aver that Joaquin Miller is a truer representative of the life of this country, and still others insist that we really have no American poet save Whitman. The earlier English critics raised Longfellow to a pinnacle of fame ; some later ones dismiss him as “the poet of the commonplace,”—an educated gentleman, who made fair translations and neatly copied foreign models for the home public of the less cultured order. In Longfellow's case, praise has been followed by blame; but some recent English over-praise of American work—especially in fiction—is scarcely less to be deplored than the former sharp criticisms. Once Sydney Smith made his hackneyed query, John Keats dismissed all American books as worthless, and Southey could find here nothing to praise but Mrs. Brooks' “ Zophiel ; or, The Bride of Seven.” Now London and Paris and Berlin journals are telling us that our stories are the best in the world, and that this or that new American novel is sure of a prominent place in the literature of the language. We knew that the old denouncers were wrong ; let us not be too sure that the later praisers are right. Both fall into a fatal error of perspective. The first thought that no good thing could come from the American Nazareth, because it was beyond the line of possible productiveness. The last declare, with the French critics, that to tell a story well is the utmost reach of literary endeavor ; or else maintain that no American literature is characteristic which is not new and striking when measured by European standards. In a word, foreign criticism of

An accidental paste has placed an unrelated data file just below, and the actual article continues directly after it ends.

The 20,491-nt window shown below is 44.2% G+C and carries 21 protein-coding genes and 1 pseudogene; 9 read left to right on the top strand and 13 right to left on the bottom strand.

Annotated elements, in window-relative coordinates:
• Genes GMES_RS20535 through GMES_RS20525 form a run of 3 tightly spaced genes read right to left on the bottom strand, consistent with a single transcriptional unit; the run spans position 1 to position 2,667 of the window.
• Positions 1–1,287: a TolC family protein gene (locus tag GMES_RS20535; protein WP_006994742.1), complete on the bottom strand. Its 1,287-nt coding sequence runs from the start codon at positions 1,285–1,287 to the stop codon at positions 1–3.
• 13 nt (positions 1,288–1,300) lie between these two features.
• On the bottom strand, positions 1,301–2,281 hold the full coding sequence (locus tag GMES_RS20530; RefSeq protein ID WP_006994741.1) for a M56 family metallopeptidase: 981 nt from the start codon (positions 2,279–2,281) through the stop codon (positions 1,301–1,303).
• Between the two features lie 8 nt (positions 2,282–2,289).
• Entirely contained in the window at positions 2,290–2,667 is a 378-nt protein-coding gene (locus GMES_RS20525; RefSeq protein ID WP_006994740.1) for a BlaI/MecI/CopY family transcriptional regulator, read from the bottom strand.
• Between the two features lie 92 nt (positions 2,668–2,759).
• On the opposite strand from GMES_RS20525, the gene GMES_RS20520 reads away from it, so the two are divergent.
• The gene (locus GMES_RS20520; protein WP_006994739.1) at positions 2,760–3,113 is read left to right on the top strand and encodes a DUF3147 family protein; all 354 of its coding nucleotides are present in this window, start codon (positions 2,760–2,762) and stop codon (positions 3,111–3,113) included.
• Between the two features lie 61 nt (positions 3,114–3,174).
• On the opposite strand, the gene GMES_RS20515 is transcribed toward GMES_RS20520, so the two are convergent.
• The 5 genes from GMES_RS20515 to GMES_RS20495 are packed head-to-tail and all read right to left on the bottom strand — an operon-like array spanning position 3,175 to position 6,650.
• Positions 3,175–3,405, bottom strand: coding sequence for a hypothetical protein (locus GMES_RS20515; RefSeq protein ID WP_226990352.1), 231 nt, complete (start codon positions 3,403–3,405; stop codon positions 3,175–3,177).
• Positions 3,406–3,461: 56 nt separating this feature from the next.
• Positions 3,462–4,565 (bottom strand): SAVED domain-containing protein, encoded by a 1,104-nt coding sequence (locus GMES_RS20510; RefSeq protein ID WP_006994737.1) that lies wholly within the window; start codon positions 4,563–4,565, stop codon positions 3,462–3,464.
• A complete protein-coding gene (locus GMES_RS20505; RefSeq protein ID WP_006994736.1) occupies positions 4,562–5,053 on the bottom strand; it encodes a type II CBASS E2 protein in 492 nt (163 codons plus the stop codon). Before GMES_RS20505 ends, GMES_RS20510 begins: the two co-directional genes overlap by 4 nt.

American literature is, with all its ability, discernment, and appreciation, too often limited in view, bound by the modern fondness for neat fictionmongering, or dazzled by unfamiliar forms of verse or jest. It does not help us in the matter of literary perspective. We dare not rely upon it for a just description of our works and ways. The critic of American literature should be thoroughly acquainted with both English and American political, social, and literary history; should perceive clearly that in England and America is a dominant and assimilating Saxon folk, working out a similar problem on similar lines ; and yet should discriminate between variant conditions, aims, methods, and results. It is not too much to say that no foreign historian of our literature has shown himself